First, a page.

Peggy Barnett has died. She was 92 years old.
Born Margaret Elisabeth Kidder in San Fernando California, Peggy played tennis for the
University of Redlands where she earned a Bachelor of Science Degree in Physical Education
and met her future husband Earl Sumner Barnett.
They married at the close of WWll, raised five children and ministered to Baptist and
Methodist congregations from Reno, Nev. to California including stints in Chico, Reseda,
Santa Monica, Tarzana and Simi Valley, where the Rev. Earl Barnett served as pastor.
In her spare time, Peggy attended night school, earning certi?cations to teach sports and
reading. She worked many years for Simi Valley High School and the California School For Girls,
a detention facility in Camarillo, Calif.
She was gifted with powerful physical strength- enough to swim easily with two children
clinging to her neck but she was emotionally fragile like the crystal she loved to collect.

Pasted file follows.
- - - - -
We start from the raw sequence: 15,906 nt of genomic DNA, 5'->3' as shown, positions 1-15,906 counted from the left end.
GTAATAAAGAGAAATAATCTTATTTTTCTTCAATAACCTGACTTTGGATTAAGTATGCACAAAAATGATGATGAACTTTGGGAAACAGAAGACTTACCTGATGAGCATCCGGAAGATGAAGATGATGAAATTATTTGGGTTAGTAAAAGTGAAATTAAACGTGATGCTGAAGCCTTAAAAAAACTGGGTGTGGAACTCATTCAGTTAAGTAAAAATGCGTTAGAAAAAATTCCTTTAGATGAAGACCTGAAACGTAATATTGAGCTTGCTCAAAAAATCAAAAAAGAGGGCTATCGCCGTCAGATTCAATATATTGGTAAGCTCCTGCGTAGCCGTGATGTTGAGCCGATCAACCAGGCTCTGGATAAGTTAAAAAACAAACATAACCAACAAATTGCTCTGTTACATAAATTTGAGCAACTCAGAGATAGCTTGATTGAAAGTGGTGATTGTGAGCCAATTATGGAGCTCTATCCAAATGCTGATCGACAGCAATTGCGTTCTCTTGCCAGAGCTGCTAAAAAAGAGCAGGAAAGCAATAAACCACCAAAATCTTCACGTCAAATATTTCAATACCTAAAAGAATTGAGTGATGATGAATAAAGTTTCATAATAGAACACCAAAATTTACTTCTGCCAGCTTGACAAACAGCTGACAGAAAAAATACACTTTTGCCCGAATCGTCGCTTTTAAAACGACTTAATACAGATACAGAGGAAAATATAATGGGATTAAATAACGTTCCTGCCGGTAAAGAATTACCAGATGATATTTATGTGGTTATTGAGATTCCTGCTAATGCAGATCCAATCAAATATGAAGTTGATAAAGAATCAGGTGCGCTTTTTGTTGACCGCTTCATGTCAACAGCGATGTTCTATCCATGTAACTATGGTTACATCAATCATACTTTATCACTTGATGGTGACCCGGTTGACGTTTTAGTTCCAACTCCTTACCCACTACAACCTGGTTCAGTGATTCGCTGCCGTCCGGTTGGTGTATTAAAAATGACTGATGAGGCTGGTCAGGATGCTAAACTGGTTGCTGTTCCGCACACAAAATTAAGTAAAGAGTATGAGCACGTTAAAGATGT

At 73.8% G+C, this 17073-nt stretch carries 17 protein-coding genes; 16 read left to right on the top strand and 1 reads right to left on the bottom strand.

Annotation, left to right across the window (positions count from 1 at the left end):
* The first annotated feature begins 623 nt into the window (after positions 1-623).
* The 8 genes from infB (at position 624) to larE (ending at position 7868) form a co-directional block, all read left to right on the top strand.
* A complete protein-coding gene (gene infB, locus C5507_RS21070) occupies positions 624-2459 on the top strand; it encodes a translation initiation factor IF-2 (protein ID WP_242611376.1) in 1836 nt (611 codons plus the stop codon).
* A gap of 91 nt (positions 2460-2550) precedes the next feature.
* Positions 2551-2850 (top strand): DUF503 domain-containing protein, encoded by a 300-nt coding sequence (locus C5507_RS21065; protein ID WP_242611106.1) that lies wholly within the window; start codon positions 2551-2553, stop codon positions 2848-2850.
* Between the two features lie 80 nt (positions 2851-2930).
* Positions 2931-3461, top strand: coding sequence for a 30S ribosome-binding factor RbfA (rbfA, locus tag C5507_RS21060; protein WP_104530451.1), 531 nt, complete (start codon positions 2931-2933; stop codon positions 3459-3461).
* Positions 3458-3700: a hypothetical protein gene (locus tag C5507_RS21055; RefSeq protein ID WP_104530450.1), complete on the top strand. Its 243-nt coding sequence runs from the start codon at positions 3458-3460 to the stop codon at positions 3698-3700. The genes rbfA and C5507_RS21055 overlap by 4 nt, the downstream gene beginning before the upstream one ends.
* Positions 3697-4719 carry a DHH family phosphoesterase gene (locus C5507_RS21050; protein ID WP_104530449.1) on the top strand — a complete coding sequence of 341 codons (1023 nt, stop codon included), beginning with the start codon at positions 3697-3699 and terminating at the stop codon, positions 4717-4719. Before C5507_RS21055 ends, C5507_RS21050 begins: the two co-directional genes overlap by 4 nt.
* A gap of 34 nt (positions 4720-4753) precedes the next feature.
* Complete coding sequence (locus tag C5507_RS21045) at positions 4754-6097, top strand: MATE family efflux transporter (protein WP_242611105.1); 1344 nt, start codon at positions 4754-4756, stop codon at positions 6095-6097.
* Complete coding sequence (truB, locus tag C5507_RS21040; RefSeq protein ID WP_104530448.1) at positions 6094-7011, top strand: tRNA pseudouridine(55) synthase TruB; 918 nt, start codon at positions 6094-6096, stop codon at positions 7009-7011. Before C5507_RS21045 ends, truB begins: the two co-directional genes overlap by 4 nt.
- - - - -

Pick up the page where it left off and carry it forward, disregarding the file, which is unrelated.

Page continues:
Peggy was an outspoken woman at a time in history when that was more of a crime than a
virtue. She unintentionally scandalized people. One parishioner lamented (or pried) saying
how sad it was that she saw so little of her busy husband. “What do you mean?” Peggy said,
“I have five children, don’t I?”
She wore Capri pants and eschewed the polka dot dresses of the '50s the better to catch
lizards in or to chase varmints out of the parsonage. And she never drove like a grandmother
one of her 11 grandchildren said. Peggy liked fast cars and extreme road trips. Riding with her
put the fear of God in you and she relished putting you to rights with your maker.
Her happiest years were spent in the enclave of Big Bear Lake, high in the San Bernardino
Mountains. She was active in the Methodist church there, and maintained her life-long commitment
to serving others whether they liked it or not, and found time to pursue her passion for collecting
antique dolls, furniture and friends although not necessarily in that order.
No one other than her children ever had an unkind word to say about Peggy and she herself was
not one to complain. Resigned to a wheel chair in the august days of her time, when asked she
always replied that life’s “pretty good!”
Peggy is survived by her sons Mark, Timothy, Peter and Brian Barnett and daughter Margaret
Barnett, 11 grandchildren and 7 great-grandchildren.